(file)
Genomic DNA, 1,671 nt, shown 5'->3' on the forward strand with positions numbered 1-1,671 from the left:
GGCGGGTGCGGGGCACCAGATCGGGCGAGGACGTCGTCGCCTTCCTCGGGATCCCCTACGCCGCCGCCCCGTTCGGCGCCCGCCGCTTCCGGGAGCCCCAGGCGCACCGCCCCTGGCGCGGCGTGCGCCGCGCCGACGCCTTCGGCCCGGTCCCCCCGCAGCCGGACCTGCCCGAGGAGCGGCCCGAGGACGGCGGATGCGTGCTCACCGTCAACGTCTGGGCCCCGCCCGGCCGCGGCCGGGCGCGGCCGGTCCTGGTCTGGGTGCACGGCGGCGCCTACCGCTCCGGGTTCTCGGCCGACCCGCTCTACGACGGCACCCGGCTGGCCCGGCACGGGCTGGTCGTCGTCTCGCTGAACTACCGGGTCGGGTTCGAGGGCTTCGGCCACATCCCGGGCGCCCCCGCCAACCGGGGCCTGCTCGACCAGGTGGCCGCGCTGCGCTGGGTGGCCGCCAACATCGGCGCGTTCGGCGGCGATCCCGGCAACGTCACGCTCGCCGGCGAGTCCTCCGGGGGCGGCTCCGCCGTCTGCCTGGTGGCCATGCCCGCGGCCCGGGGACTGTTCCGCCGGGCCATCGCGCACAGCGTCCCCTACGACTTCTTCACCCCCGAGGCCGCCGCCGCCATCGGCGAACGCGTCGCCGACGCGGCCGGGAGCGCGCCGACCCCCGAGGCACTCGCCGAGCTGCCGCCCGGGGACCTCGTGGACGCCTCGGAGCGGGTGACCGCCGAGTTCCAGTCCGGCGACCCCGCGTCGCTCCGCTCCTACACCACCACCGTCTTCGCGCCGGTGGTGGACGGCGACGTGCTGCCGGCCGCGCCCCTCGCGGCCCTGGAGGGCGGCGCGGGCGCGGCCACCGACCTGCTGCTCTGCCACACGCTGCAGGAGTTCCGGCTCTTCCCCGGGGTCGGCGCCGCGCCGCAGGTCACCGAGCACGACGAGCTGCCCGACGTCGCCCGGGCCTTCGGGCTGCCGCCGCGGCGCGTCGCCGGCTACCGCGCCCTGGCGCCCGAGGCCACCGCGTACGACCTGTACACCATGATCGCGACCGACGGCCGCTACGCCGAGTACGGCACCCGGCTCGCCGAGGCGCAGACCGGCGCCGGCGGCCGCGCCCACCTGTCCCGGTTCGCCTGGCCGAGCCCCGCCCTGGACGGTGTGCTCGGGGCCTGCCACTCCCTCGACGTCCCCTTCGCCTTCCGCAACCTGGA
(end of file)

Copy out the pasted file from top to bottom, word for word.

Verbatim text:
Genomic DNA, 1,671 nt, shown 5'->3' on the forward strand with positions numbered 1-1,671 from the left:
GGCGGGTGCGGGGCACCAGATCGGGCGAGGACGTCGTCGCCTTCCTCGGGATCCCCTACGCCGCCGCCCCGTTCGGCGCCCGCCGCTTCCGGGAGCCCCAGGCGCACCGCCCCTGGCGCGGCGTGCGCCGCGCCGACGCCTTCGGCCCGGTCCCCCCGCAGCCGGACCTGCCCGAGGAGCGGCCCGAGGACGGCGGATGCGTGCTCACCGTCAACGTCTGGGCCCCGCCCGGCCGCGGCCGGGCGCGGCCGGTCCTGGTCTGGGTGCACGGCGGCGCCTACCGCTCCGGGTTCTCGGCCGACCCGCTCTACGACGGCACCCGGCTGGCCCGGCACGGGCTGGTCGTCGTCTCGCTGAACTACCGGGTCGGGTTCGAGGGCTTCGGCCACATCCCGGGCGCCCCCGCCAACCGGGGCCTGCTCGACCAGGTGGCCGCGCTGCGCTGGGTGGCCGCCAACATCGGCGCGTTCGGCGGCGATCCCGGCAACGTCACGCTCGCCGGCGAGTCCTCCGGGGGCGGCTCCGCCGTCTGCCTGGTGGCCATGCCCGCGGCCCGGGGACTGTTCCGCCGGGCCATCGCGCACAGCGTCCCCTACGACTTCTTCACCCCCGAGGCCGCCGCCGCCATCGGCGAACGCGTCGCCGACGCGGCCGGGAGCGCGCCGACCCCCGAGGCACTCGCCGAGCTGCCGCCCGGGGACCTCGTGGACGCCTCGGAGCGGGTGACCGCCGAGTTCCAGTCCGGCGACCCCGCGTCGCTCCGCTCCTACACCACCACCGTCTTCGCGCCGGTGGTGGACGGCGACGTGCTGCCGGCCGCGCCCCTCGCGGCCCTGGAGGGCGGCGCGGGCGCGGCCACCGACCTGCTGCTCTGCCACACGCTGCAGGAGTTCCGGCTCTTCCCCGGGGTCGGCGCCGCGCCGCAGGTCACCGAGCACGACGAGCTGCCCGACGTCGCCCGGGCCTTCGGGCTGCCGCCGCGGCGCGTCGCCGGCTACCGCGCCCTGGCGCCCGAGGCCACCGCGTACGACCTGTACACCATGATCGCGACCGACGGCCGCTACGCCGAGTACGGCACCCGGCTCGCCGAGGCGCAGACCGGCGCCGGCGGCCGCGCCCACCTGTCCCGGTTCGCCTGGCCGAGCCCCGCCCTGGACGGTGTGCTCGGGGCCTGCCACTCCCTCGACGTCCCCTTCGCCTTCCGCAACCTGGA